Along the trail to Laurel Falls, smooth, flat creekside campsites with well-defined fire pits make ideal rest stops.
Late spring brings some of the best sunset clouds to Saranac Lake, but the evening temperatures would never let you confuse it for summer.
On Earth Day, I really like the image of the next generation, growing up in nature under the shelter of elders.
St. Lawrence University’s Camp Canaras is a heterogeneous collection of cabins along the shore of Saranac Lake. Among them, this particular building’s stack of individually glazed windows and roofs at odd angles most reminds me of Howl’s Moving Castle.
I mentioned in Monday’s post that I find structures built over water to be oddly cozy, and this dock and boathouse on a rainy late spring evening conveys the same kind of feeling.
I like the way this picture captures the inviting calm of sleepy boats and an open boathouse in the evening. Perhaps it reminds me of a castle with a moat, but I find an odd sense of safety in buildings built over water.
The “S.L.U.” on this life preserver is a good reminder that St. Lawrence University runs Camp Canaras. Still, I’m not sure it was too necessary on this chilly spring night—Lake Saranac was not overly populated.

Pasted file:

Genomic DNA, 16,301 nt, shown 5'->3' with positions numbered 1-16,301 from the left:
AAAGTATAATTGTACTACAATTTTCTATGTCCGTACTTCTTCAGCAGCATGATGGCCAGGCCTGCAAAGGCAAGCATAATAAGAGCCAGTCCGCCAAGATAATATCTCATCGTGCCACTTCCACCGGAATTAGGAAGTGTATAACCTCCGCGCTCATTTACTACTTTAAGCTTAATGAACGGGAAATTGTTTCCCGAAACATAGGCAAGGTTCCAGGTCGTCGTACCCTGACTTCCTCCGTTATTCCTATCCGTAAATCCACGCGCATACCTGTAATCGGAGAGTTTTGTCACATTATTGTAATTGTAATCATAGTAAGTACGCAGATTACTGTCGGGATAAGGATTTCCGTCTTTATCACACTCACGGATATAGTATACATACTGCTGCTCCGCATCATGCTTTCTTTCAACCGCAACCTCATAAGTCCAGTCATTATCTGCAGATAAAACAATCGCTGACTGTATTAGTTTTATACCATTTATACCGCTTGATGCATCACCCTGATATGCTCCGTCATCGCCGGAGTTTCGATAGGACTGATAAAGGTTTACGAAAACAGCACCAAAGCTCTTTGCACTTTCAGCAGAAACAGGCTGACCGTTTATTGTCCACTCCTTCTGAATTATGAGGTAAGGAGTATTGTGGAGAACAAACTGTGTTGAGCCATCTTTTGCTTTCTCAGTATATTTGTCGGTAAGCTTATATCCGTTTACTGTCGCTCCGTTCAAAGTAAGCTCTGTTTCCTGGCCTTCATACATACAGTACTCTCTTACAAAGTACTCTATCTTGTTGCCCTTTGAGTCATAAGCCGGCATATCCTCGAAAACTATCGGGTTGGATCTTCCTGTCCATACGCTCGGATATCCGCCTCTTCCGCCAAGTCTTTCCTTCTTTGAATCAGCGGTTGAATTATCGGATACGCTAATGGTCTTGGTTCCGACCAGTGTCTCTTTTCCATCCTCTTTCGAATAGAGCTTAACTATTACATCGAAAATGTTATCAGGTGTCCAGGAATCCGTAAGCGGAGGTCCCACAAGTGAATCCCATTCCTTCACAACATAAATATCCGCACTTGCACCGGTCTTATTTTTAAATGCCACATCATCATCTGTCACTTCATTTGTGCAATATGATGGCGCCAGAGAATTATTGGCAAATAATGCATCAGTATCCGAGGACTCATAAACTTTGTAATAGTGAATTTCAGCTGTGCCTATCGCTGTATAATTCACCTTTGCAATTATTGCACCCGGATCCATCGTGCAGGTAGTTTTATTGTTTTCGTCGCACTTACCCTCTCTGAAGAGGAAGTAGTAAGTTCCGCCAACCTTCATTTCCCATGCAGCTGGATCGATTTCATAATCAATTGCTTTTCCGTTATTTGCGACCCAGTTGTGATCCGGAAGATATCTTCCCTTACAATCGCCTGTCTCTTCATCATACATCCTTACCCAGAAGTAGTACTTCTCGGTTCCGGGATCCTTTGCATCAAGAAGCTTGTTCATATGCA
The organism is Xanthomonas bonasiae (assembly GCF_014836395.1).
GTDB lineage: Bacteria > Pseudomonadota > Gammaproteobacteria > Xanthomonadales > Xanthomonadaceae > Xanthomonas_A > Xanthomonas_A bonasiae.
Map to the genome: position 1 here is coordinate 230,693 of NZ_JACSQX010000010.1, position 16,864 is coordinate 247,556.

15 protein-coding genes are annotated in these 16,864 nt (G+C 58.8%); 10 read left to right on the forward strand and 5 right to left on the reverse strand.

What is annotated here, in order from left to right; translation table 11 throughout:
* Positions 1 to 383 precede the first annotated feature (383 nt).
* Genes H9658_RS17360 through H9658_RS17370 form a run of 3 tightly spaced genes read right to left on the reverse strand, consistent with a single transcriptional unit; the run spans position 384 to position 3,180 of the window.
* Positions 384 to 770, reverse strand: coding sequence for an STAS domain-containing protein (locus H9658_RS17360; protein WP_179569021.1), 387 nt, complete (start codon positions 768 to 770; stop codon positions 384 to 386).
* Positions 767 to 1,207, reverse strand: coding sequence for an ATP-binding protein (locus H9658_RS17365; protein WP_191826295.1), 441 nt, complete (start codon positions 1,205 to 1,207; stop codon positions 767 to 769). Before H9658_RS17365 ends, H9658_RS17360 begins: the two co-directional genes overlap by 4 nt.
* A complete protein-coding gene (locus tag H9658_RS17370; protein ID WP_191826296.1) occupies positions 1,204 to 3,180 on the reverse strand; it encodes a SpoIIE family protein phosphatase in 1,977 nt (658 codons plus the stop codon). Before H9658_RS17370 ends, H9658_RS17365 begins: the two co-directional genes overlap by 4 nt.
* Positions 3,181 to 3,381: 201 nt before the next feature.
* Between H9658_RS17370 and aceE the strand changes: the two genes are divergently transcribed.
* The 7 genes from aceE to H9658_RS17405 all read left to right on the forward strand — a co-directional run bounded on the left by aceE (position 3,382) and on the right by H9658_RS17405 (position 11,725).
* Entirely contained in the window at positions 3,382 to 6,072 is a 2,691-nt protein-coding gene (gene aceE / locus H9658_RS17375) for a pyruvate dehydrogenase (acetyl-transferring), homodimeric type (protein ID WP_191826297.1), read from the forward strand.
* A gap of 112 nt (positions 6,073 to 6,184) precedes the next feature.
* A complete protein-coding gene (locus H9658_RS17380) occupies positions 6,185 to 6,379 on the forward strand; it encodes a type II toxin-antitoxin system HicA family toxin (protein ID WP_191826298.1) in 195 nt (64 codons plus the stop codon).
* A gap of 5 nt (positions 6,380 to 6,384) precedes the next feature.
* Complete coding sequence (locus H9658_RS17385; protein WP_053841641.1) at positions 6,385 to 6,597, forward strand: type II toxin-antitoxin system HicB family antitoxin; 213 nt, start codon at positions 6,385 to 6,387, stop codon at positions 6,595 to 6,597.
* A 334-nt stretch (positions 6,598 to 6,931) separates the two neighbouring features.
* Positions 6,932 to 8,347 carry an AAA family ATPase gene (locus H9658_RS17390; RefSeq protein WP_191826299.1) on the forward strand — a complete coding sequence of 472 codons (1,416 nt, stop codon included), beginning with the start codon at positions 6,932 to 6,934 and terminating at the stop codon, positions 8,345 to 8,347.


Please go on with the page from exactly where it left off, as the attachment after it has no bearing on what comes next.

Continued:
The main lodge of St. Lawrence’s Camp Canaras so often seems to be abandoned after dinner for the cabins, libraries, and boat houses. In the current times, my brain reads the setting as just a bit apocalyptic.
The little sailboats might have been in the water of Saranac Lake in the late spring, but the Adirondack weather was not convincing anyone to head out into the evening with one.
Glowing embers rising from the chimney of a cozy cabin may look charming, but I can’t recommend it. Cabins tend to be less cozy when the roof is on fire.
There’s a warm comfort to a camp office, center of order and structure, on a cold early summer evening.
Fall may have officially begun, but the warm weather seems to contradict the calendar. I’m left wondering… When will the boats be pulled out and never returned to the lakes of the Adirondacks in 2019?
Is there any better place to be at the end of June than the Adirondacks? A soft carpet of moss and pine needles, a smooth varnished wood bench, and a evening view of Saranac Lake makes a great combination.
Settling into a camp cabin on an early summer’s rainy evening reaches maximum coziness. Though I have captured images of Camp Canaras before, those were typically exterior shots, rather than the charming interiors of its cabins.
“Cabin” is more an aesthetic style than a humble building in the North Country. At St. Lawrence’s Camp Canaras, the cabins are large structures with complicated architectural flourishes; at midnight, they take on a Tolkeinesque vibe.